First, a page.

5 Reasons to Stop Complimenting Weight Loss
Updated: Sep 30, 2020
Is it just me or is it almost impossible to get through a single social interaction without comments about weight-loss and dieting popping up?
Whether it’s complaining about jeans becoming 'too tight' after quarantining, or feeling 'huge', or contemplating whether to do some 'detox', the desire to be smaller and the fear of being in a larger body is all around us.
Allegiance to diet culture is so ingrained in our society that when someone loses weight, our instinct is to praise and say, “Hooray!”
Wanting to support our friends and celebrate their successes is certainly noble (and a minimum requirement for any quality relationship), but applauding the sheer fact that someone is in a thinner body may actually be doing more harm than you think. Let me explain why.
Here are 5 reasons to stop complimenting weight-loss:
1. They might be going through stress
Stress is a really weird phenomenon. Let’s call a spade a spade; it sucks.
But it’s also interesting, because it can manifest in different ways for different people (and even differently for the same person at different times). For some individuals, like me, it can foster an increase in appetite. When I’m stressed, nothing can keep me out of my cupboard. Gimme all the chocolate!
For others, however, a stressful season means that food is the last thing on their mind. They may skip meals without even realizing it and if this goes on long enough, they very well may lose a significant amount of weight; but I bet we wouldn’t want to celebrate this weight loss if we truly knew what was going on.
2. They might have a disordered relationship with food
Disordered eating and chronic yo-yo dieting is incredibly prevalent, particularly among women.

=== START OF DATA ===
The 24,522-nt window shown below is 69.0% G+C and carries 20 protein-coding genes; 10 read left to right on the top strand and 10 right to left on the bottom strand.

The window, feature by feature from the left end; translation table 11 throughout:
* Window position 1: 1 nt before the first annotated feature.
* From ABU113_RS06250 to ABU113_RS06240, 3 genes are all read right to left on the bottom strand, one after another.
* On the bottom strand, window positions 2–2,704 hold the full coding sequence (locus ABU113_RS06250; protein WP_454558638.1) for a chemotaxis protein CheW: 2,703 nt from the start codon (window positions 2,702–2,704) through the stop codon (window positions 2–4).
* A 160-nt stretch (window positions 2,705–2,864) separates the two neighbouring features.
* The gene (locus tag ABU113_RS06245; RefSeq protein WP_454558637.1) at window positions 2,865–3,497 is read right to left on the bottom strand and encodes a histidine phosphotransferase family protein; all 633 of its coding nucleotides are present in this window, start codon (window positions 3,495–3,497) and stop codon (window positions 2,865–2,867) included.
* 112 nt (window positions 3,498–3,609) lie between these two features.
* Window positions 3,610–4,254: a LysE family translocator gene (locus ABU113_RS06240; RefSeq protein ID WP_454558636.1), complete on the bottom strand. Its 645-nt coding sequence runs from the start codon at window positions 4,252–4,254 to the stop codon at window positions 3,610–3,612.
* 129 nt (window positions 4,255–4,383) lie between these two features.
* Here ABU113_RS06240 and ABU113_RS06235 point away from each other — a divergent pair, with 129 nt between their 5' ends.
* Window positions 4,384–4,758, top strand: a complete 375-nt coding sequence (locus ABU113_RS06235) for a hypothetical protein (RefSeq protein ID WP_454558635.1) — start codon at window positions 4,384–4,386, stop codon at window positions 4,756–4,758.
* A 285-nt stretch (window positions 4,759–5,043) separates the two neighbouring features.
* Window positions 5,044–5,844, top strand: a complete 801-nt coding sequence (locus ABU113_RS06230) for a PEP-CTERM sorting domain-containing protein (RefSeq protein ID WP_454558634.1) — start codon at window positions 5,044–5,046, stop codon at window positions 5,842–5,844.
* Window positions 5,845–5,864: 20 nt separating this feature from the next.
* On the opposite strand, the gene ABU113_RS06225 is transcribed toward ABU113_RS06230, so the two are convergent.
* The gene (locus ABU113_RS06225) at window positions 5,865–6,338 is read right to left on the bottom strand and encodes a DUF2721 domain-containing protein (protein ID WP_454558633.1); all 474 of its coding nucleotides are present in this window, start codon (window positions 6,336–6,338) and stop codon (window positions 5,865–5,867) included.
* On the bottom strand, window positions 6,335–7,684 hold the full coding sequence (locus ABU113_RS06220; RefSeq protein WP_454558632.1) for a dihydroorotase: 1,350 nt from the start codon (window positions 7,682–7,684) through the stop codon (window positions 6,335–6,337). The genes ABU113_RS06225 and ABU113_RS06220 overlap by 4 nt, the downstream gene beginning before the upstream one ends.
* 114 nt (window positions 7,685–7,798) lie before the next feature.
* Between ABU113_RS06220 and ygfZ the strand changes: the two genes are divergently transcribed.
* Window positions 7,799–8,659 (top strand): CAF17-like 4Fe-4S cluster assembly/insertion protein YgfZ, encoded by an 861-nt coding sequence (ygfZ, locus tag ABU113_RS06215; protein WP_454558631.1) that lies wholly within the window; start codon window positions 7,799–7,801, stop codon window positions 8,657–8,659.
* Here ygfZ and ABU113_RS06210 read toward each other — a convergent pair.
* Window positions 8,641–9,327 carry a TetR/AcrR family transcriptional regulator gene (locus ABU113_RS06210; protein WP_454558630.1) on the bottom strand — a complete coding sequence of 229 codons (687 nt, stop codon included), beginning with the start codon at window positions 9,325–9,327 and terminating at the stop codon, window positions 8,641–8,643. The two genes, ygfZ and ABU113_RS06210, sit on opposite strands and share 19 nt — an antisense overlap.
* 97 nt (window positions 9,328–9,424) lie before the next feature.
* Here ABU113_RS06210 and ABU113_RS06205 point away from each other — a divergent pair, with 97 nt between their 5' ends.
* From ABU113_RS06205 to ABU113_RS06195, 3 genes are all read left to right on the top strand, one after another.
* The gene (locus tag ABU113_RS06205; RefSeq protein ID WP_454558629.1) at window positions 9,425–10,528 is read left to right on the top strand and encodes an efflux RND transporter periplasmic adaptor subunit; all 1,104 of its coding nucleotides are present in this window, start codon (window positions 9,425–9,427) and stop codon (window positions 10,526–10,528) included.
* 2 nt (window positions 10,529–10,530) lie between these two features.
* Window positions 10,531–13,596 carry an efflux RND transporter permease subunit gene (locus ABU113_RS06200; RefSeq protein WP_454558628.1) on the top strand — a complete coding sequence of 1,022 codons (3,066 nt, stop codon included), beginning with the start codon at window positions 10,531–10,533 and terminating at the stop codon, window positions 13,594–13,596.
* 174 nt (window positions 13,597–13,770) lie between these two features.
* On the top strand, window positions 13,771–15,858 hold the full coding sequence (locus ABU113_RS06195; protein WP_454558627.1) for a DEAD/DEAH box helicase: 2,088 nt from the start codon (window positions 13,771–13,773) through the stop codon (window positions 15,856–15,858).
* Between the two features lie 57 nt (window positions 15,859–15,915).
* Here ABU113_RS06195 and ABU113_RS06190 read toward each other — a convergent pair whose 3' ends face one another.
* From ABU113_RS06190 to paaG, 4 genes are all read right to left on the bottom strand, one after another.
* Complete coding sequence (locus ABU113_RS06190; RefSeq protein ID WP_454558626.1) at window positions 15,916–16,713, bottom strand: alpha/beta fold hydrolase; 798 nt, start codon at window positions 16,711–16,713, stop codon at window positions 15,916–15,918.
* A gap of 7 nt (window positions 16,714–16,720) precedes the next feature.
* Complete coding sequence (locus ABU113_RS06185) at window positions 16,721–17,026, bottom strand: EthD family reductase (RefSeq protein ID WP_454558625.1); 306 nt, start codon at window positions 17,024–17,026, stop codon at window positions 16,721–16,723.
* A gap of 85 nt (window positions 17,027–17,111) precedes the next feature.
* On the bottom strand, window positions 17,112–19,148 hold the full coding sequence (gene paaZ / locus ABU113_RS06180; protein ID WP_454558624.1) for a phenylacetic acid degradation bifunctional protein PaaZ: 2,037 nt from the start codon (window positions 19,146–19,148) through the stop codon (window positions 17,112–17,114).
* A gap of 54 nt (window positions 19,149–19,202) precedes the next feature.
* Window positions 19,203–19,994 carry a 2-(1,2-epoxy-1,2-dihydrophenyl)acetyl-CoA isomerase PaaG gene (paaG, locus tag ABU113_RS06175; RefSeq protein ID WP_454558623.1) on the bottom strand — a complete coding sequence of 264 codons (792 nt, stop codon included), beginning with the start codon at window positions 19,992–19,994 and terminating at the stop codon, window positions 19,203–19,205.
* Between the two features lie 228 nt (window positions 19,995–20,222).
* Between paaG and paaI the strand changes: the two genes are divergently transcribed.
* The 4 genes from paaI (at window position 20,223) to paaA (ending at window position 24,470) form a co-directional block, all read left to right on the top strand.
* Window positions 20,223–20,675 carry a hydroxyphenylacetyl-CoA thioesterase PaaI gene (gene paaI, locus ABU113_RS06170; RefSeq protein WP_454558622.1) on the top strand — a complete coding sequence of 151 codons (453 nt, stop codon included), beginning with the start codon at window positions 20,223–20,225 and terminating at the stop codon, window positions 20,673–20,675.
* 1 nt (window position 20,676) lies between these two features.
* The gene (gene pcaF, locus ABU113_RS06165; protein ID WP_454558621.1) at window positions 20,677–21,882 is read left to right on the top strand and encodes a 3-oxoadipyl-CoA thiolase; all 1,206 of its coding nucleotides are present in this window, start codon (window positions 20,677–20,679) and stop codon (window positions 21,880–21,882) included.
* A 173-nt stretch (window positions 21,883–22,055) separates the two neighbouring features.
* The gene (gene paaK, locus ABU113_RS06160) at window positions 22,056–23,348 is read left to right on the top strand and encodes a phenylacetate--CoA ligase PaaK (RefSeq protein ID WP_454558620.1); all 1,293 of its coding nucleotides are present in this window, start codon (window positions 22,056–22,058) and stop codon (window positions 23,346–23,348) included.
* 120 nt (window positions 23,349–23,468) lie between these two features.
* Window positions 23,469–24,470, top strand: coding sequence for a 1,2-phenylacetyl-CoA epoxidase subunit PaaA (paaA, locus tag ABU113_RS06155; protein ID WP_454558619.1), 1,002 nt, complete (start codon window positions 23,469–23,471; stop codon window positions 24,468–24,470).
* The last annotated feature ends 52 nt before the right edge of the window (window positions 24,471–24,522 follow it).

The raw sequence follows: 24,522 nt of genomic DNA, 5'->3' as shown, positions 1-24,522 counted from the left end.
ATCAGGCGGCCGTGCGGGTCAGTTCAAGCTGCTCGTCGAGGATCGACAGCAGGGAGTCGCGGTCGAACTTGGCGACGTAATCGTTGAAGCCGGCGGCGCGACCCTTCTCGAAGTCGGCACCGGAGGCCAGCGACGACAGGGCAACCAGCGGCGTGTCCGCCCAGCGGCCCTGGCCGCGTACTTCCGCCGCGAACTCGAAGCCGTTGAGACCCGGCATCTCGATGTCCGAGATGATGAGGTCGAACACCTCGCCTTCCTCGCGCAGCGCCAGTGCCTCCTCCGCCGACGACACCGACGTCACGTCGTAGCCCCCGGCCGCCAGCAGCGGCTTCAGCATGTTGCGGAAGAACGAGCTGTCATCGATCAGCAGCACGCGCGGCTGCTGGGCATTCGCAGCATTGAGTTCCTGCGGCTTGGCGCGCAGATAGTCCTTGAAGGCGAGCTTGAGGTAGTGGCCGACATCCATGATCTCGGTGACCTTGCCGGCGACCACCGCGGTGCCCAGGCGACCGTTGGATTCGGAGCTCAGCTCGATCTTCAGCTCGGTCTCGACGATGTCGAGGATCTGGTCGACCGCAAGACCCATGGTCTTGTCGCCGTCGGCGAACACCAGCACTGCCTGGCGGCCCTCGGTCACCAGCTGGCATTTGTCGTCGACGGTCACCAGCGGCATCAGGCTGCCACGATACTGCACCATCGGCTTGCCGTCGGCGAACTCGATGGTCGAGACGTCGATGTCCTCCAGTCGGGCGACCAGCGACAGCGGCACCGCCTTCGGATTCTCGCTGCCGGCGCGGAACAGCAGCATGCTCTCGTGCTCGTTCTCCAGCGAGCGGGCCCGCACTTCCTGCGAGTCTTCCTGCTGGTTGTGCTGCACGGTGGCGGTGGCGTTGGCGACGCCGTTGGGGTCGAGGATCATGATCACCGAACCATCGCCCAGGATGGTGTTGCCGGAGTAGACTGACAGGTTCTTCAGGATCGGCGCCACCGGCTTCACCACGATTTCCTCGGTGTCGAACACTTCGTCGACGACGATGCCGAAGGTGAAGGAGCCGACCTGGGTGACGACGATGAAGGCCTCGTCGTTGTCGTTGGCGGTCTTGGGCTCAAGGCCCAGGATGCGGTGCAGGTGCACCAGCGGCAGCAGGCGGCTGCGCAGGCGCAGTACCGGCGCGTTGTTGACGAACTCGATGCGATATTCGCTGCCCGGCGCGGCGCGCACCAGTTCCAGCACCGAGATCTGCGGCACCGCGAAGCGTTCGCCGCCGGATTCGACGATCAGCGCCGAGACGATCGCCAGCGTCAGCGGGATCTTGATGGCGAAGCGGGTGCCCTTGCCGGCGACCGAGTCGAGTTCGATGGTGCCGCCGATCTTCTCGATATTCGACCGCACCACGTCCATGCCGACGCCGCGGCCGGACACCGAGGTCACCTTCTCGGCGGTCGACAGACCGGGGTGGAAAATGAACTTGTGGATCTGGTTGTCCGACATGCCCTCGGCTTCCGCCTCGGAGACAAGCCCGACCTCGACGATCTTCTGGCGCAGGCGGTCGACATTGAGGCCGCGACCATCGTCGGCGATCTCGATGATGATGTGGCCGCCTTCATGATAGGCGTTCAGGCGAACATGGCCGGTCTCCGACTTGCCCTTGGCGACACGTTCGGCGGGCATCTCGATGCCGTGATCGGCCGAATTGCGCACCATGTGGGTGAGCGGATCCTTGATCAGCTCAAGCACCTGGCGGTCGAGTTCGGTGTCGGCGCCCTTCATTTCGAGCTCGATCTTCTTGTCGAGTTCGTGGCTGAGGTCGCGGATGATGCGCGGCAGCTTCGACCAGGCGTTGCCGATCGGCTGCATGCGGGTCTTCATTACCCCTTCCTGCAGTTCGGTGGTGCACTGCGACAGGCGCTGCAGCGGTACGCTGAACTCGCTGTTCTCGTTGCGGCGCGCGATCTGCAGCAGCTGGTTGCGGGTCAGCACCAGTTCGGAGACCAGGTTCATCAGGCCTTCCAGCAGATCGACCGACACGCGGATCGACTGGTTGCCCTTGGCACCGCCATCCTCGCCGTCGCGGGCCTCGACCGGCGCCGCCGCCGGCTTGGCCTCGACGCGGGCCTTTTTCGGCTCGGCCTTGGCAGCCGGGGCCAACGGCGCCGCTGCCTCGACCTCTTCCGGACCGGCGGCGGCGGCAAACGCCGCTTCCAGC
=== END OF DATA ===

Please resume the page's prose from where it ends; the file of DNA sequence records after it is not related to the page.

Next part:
It can manifest in many different forms:
Cutting out entire food groups (grains, carbs, fat, etc)
Being fearful of going out for dinner with friends
Thinking about food constantly
Going through restrict-binge-repeat cycles
This, by no means, is an exhaustive list. The point is simply that it is very possible (and actually very common) to lose weight in unhealthy ways; ways that compromise metabolic function, hormonal balance, mental health, immune function, reproductive health, bone density, and lean muscle mass.
Sure, they might be in a smaller body, but at what cost? And is it worth it?
3. They might be over-exercising
This one might seem odd since most of us could use a little more movement in our lives. It’s not that uncommon, however, for someone on a weight loss journey to do hours of cardio every day or be obsessed with reaching a certain number of steps each day.
Having fitness goals is wonderful, but when it is driven by a singular desire to make the number on the scale go down, it can trigger disordered behaviour around exercising. Beating your body into submission to reach a smaller size is not sustainable or healthy.
4. They might have been sick
Have you ever gotten food poisoning or had the flu and spent the better part of a week puking and not eating?
You might have easily lost 5-10 lbs on those occasions, but clearly this is not something to celebrate…especially considering that your body will go back to its comfortable weight as soon as you recover and starting eating normally again.
5. It reinforces fat-phobia
Finally, at the end of the day, complimenting someone’s thinner body perpetuates diet culture. It reinforces the idea that being smaller is ‘better’ or ‘more attractive’ and this is incredibly problematic. I have written posts on weight bias (here) and diet culture (here), so I won’t repeat myself too much.
Keeping in mind that about 95% of people that lose weight end up gaining it back, congratulating someone’s weight loss can simply induce worsened self-esteem when their near-inevitable weight regain happens later on.
What to Do Instead:
Perhaps the person’s weight loss was intentional and they themselves are looking to acknowledge and celebrate their changes. So what can you do instead?
1. Compliment the healthy behaviours
Instead of complimenting the smaller body, acknowledge the health-promoting behaviours they may be doing.
Need some ideas? Here are some examples:
“I love that you’ve started lifting weights!”
“It’s so cool that you’re cooking at home more.”
“I’m so glad that you’re sleeping better these days.”
2. Compliment their energy
Maybe the individual has been a lot more positive lately, or feels less lethargic, or has been more productive in their work.
These are things worth acknowledging and celebrating!
Stay away from reinforcing diet culture, while still acknowledging the positive changes in the person's life. This way, the conversation can stay focused on what really matters.
Stay nourished my friends,